Berberian Sound Studio


In the seventies in Italy, there emerged a subsection of horror films called giallo. These films were bunched together because they all seemed to revolve around grotesque torture to women who always seemed to be losing tops in the process. The events of the films were usually stylized and heightened. There was also just a ton of blood everywhere all the time. But one of the most striking characteristics of giallo horror was how they were able to scare viewers by manipulating sound. Most voices were dubbed (a common practice in Italy at the time) giving the narrative a disjointed feeling. Add to that creepy sound effects, warps, and tons of screaming and you usually got an eerie nightmare of a movie. Berberian Sound Studio plays with this aspect of giallo filmmaking while producing a completely modern and tense psychological thriller.

Toby Jones plays Gilderoy, a reserved English sound engineer at the height of giallo filmmaking. He is enticed to Italy to work on a film that he thought was an equestrian drama. It turns out that it is a low rent giallo picture with grand aspirations. Once he arrives, something seems off about the situation. The producer is overtly rude to him, making him work long hours not just making sound effects but also recording the dialogue and screams. The main actress warns him cryptically to stay as far away from the director and producer as possible. The director is a large presence that looms over the whole movie but is ultimately the producer’s lap dog and completely ineffectual. As he continues production, Gilderoy becomes unhinged, having vivid nightmares and becoming convinced someone is watching him. The actress walks out in a rage, only to be replaced by another similar sounding actress. Gilderoy looses control and becomes just as manipulative as the producer is to his subjects.

It is important to note two things: we never see the outside, and we never see the images from the actual movie. We only hear the dubs, the screams and the vicious watermelon smashes that are actually heads rolling. We are stuck inside with this man who is slowly becoming insane by the situation he is forced into. We see only his work and his assistants work. This close scope creates a claustrophobic atmosphere that makes one uncomfortable as the events of the film unfold. You are left with no grounding perspective, no remoteness. You can’t understand why he wakes up in the middle of the night to a knock, only to find out he was being filmed freaking out. As a viewer you just want to get out. You don’t want him to figure out what is going on, solve any type of mystery. You just want him in the bright sunshine of Italy. The movie never gives this to you. Instead you become paranoid yourself. This is added to Gilderoy constantly replaying the watermelon scene and the scream scene in his head constantly. Just as when you think it is getting quite, you see the first actress’s head and hear that ear-piercing scream she emits just for kicks and giggles. This experimentation with sound is a major aspect as to why this film is eerie. Knowing that it is just watermelon, doesn’t make the scene where he watches two men smash watermelons on the ground any less creepy. By the end the manipulation of sound even becomes a part of how he communicates and manipulates the people around him.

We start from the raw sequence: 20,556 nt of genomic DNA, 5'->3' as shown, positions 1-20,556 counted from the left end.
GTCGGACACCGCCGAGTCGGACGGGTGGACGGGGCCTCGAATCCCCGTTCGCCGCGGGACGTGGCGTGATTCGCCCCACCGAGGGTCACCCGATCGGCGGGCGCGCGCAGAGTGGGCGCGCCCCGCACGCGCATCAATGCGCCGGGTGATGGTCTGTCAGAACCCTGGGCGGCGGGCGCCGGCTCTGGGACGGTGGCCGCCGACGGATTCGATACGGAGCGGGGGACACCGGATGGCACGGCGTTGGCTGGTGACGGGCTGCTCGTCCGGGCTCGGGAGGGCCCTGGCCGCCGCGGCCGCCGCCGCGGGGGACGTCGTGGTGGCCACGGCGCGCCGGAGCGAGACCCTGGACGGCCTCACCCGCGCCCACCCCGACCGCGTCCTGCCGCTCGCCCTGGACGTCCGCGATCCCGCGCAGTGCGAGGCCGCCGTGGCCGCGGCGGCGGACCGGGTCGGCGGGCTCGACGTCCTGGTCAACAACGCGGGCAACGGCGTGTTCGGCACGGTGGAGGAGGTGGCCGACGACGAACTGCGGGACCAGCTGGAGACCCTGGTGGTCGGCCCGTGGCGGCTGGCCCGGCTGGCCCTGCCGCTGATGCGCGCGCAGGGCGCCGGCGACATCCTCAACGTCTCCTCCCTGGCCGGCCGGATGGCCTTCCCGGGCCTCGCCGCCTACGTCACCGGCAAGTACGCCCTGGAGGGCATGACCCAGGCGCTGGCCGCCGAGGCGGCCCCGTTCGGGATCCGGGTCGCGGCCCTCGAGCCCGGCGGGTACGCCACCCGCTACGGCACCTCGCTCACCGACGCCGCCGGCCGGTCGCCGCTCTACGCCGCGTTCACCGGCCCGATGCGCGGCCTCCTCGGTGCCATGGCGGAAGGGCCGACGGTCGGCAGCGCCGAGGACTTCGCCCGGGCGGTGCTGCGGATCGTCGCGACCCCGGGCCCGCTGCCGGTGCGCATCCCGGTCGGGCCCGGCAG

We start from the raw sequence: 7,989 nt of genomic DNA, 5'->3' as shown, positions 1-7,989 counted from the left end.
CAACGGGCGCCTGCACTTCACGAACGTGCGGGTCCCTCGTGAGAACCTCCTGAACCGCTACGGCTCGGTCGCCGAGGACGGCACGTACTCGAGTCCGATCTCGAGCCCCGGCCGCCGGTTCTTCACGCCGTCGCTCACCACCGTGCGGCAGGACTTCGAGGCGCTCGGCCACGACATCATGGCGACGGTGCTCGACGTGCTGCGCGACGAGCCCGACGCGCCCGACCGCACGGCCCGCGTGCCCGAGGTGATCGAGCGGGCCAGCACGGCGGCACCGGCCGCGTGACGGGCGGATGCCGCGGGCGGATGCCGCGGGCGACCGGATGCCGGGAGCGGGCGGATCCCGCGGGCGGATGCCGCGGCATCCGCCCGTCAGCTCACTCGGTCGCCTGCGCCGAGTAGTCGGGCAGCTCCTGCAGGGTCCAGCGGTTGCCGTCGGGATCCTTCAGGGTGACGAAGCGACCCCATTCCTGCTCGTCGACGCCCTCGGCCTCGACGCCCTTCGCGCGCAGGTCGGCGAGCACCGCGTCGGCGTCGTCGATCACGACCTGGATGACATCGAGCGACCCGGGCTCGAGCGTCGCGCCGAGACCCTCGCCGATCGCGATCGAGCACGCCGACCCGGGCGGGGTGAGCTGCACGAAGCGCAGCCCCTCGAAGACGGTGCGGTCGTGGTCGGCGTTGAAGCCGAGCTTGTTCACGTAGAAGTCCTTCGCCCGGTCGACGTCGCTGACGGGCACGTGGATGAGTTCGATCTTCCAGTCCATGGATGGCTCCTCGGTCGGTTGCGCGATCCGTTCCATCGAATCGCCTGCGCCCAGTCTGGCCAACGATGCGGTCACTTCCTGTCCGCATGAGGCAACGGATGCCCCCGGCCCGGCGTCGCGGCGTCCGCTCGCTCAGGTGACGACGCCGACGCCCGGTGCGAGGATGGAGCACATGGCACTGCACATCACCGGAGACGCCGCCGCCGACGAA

This film was really good, but it wasn’t great. For some reason by the end of the movie, I felt nothing for the character anymore. It seemed like they were pushing the giallo influence a little too much with that ending. It was surface and unnecessary. That being said if you are interested in thrillers, this film is a great way to kill an afternoon in an enjoyable fashion.


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